Trucking companies can face financial liability and even bankruptcy after suicide-by-truck cases.  In 2014, there was a $90 Million judgment against Werner Enterprises, one of the largest U.S. carriers.  A head-on crash occurred after a pickup truck, with two children as passengers, lost control on an icy Interstate and crossed the median into the path of an oncoming Werner tractor-trailer.  The truck was in its lane traveling below the speed limit.  Yet plaintiff attorneys argued successfully that the Werner driver should have pulled off the road due to the icy conditions. This fatal crash was not a suicide, but the case illustrates that “deep pocket” defendants can be held liable for the consequences of other drivers’ errant actions.

How to address the calamity of suicide-by-truck?  Can you prevent desperate people from acting on their premeditated intent or uncontrolled destructive impulses?  As a researcher, I first want more information.  I believe that the U.S. DOT should review all relevant research and scour crash investigative reports, including State files, to better estimate and describe the problem, and to design a truck crash surveillance system to red flag these events and filter them from the population of true traffic accidents.

In the public eye, the trucking industry is unfairly blamed, for many crashes it does not cause.  Media reports of a “truck crash” are often perceived as a “truck-caused crash.”  The trucking industry must be passionate about reducing all human harm associated with its operations.  But it has the right to defend its record and not be blamed for the self-destructive acts of others which also take down innocent people.  


Bálint, A., Fagerlind, H., Martinsson, J., and Holmqvist, K.  Accident Analysis for Traffic Safety Aspects of High Capacity Transports [trucks], final report, Chalmers University of Technology, Department of Vehicle Safety, May 2014.

FHWA Office of Motor Carriers [predecessor to FMCSA].   Driver-related factors in crashes between large trucks and passenger vehicles, Analysis Brief, MCRT-99-011, April 1999.   

FMCSA. Large Truck & Bus Crash Facts 2014.  FMCSA-RRA-16-001, March 2016.

Jones, Sarah.  Suicide by truck.  Presentation in the ANB70 Health & Wellness subcommittee meeting.  TRB Annual Meeting, January, 2020.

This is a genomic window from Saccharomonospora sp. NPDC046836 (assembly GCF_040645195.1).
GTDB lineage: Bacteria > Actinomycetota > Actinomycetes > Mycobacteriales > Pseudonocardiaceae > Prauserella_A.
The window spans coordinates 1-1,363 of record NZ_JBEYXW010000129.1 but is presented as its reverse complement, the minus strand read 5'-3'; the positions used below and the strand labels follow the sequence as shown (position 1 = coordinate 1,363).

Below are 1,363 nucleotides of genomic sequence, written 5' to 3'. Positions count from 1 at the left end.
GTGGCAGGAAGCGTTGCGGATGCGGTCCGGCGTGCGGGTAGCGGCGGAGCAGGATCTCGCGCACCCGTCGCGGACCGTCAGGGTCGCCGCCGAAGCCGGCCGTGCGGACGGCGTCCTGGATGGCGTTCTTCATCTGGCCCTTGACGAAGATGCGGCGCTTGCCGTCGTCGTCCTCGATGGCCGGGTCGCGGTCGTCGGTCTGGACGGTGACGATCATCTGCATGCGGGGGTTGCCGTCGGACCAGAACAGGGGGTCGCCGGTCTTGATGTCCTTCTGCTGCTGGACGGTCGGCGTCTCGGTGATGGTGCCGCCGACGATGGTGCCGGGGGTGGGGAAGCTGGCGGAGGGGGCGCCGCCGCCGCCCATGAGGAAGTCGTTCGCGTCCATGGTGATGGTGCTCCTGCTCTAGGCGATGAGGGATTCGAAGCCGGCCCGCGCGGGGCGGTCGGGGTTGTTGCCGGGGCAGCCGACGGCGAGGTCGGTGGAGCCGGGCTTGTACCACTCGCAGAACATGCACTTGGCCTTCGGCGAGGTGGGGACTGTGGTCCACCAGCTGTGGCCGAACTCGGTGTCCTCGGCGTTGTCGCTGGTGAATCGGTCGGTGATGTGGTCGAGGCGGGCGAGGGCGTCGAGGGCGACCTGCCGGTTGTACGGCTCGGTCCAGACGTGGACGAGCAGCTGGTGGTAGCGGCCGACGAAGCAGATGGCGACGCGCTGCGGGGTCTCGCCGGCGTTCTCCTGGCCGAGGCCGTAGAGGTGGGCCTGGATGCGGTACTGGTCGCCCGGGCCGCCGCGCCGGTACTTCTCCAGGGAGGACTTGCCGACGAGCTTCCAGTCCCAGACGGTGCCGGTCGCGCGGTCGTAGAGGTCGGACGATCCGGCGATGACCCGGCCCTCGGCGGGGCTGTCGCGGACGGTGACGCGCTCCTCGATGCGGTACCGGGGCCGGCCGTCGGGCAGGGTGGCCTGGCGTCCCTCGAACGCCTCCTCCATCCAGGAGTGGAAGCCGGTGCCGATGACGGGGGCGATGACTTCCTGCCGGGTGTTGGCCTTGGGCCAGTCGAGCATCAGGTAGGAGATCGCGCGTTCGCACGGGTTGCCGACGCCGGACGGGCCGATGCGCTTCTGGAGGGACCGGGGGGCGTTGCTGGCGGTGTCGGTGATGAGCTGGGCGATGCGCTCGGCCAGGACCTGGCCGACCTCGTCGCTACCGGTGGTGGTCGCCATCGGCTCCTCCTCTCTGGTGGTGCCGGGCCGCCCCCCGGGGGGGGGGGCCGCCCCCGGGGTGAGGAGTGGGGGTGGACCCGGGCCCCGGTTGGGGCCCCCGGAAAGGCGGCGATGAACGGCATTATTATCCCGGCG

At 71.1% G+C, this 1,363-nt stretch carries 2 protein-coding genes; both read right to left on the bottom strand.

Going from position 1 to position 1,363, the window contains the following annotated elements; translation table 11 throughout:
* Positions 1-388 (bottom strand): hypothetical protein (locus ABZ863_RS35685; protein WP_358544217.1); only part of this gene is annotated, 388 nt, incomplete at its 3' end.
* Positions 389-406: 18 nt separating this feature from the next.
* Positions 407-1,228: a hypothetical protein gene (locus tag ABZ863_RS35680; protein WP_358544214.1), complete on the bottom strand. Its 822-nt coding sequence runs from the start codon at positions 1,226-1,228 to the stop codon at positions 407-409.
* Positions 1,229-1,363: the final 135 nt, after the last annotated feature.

Knipling, R.R. Safety for the Long Haul; Large Truck Crash Risk, Causation, & Prevention. American Trucking Associations. ISBN 978-0-692-00073-1, 2009. Available at www.atabusinesssolutions.com.

Moonesinghe, R., Longthorne, A., Shankar, U., Singh, S., Subramanian, R., & Tessmer, J.  An Analysis of Fatal Large Truck Crashes, NHTSA National Center for Statistics & Analysis, DOT HS 809 569, March 2003.

Overdrive magazine. Werner will appeal $90M verdict in crash lawsuit”. May 23, 2018. Available online: https://www.overdriveonline.com/werner-will-appeal-90m-verdict-in-crash-lawsuit/

Zaremba, J.  Truckers and pedestrian suicide: 'I can't stop screaming about dead people when I sleep'.  Online article, NJ Advance Media for NJ.com.  February 17, 2015.  Available at http://www.nj.com/somerset/index.ssf/2015/02/after_rash_of_deaths_by_tractor-trailer_experts_sa.html.

About the Author

This expert, TASA Id#: 9075, is the author of Safety for the Long Haul; Large Truck Crash Risk, Causation, & Prevention, the only comprehensive textbook on large truck safety.  In recognition of the book, he received the International Road Transport Union (IRU) Order of Merit award, the first given to an American scientist.  He is a traffic safety researcher, consultant, and expert witness based in the Washington, DC area.  More information is at www.safetyforthelonghaul.com.

TASA Article Disclaimer

This article discusses issues of general interest and does not give any specific legal or business advice pertaining to any specific circumstances.  Before acting upon any of its information, you should obtain appropriate advice from a lawyer or other qualified professional.

This article may not be duplicated, altered, distributed, saved, incorporated into another document or website, or otherwise modified without the permission of TASA and the author TASA Id#: 9075. Contact marketing@tasanet.com for any questions.